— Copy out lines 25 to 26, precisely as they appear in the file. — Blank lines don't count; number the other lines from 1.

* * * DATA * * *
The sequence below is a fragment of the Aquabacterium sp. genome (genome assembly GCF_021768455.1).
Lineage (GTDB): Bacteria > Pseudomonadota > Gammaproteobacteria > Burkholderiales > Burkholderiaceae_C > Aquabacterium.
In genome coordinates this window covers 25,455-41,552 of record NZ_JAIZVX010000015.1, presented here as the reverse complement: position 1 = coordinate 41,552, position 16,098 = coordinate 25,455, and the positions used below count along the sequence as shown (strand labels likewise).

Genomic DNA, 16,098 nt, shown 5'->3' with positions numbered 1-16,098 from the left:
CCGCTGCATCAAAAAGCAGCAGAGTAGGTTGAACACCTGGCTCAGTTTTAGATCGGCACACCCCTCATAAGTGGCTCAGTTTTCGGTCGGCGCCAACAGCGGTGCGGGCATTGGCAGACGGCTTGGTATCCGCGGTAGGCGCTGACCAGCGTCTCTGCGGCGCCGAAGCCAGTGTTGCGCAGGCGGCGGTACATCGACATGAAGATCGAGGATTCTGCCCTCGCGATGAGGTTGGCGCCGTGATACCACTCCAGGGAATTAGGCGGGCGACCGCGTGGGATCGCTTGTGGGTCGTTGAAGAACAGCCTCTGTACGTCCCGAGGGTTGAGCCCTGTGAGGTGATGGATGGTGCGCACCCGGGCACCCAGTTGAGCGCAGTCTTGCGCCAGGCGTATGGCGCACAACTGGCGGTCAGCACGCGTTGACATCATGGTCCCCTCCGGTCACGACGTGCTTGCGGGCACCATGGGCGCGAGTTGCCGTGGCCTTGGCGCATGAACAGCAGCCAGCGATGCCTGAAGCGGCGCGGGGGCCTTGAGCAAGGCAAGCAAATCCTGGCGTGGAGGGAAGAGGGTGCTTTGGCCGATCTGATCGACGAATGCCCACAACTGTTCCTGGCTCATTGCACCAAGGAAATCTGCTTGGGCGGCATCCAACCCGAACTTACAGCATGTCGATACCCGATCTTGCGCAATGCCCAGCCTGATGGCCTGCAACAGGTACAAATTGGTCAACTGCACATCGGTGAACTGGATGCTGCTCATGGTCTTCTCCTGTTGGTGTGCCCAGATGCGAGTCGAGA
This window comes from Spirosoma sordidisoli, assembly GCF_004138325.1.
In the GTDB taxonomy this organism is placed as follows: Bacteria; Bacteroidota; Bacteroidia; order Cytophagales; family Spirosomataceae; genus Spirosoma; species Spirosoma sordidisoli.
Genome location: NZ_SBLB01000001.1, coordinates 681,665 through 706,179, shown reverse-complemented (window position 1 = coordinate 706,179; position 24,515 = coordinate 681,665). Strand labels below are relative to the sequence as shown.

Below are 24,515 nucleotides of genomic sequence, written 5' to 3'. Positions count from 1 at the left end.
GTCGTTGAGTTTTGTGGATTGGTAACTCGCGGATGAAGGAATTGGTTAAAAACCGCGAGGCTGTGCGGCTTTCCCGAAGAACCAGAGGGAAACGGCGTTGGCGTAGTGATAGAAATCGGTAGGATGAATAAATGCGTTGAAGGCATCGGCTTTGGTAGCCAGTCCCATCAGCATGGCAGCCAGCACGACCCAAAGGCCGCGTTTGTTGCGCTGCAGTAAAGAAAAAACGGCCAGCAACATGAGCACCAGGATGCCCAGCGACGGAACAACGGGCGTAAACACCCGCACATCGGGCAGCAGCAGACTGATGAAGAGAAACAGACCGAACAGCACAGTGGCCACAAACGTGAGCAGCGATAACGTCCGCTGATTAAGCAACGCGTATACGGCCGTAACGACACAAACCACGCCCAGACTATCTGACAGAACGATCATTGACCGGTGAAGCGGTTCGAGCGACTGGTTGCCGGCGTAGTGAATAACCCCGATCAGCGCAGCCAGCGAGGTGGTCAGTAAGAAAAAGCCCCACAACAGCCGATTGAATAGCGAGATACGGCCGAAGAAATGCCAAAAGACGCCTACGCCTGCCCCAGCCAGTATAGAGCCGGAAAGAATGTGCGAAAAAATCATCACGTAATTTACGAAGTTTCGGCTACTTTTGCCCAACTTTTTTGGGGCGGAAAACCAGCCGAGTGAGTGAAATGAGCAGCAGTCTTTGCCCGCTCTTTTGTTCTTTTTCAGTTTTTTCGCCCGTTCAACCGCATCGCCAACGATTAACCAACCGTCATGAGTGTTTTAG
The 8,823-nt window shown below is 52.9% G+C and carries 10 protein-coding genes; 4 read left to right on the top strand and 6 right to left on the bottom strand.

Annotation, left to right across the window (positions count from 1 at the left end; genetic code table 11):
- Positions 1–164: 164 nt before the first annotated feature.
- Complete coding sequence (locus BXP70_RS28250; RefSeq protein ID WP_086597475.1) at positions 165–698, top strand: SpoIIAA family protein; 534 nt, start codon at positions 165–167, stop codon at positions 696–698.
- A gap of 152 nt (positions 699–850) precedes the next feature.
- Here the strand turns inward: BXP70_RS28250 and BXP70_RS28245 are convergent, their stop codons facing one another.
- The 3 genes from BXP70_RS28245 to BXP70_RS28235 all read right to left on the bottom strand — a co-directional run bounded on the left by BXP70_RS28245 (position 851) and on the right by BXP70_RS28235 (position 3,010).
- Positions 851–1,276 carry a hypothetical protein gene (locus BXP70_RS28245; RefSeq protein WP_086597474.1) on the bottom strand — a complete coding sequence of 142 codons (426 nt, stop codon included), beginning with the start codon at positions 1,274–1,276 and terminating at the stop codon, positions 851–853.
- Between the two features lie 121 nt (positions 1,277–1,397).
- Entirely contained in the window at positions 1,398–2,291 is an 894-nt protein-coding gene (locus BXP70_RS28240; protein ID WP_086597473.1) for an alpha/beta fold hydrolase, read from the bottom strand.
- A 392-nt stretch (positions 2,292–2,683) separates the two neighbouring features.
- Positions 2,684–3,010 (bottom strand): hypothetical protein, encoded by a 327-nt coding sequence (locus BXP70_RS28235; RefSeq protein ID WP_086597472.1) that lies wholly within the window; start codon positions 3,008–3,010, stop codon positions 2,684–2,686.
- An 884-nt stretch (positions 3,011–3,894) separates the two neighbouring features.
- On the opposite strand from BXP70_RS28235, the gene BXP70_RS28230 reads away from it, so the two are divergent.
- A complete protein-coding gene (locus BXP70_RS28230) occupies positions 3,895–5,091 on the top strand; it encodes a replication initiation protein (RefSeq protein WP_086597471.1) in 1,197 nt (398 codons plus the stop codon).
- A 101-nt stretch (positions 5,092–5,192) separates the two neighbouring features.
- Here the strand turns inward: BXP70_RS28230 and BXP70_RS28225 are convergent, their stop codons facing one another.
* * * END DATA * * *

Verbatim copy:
- A complete protein-coding gene (locus BXP70_RS28230) occupies positions 3,895–5,091 on the top strand; it encodes a replication initiation protein (RefSeq protein WP_086597471.1) in 1,197 nt (398 codons plus the stop codon).
- A 101-nt stretch (positions 5,092–5,192) separates the two neighbouring features.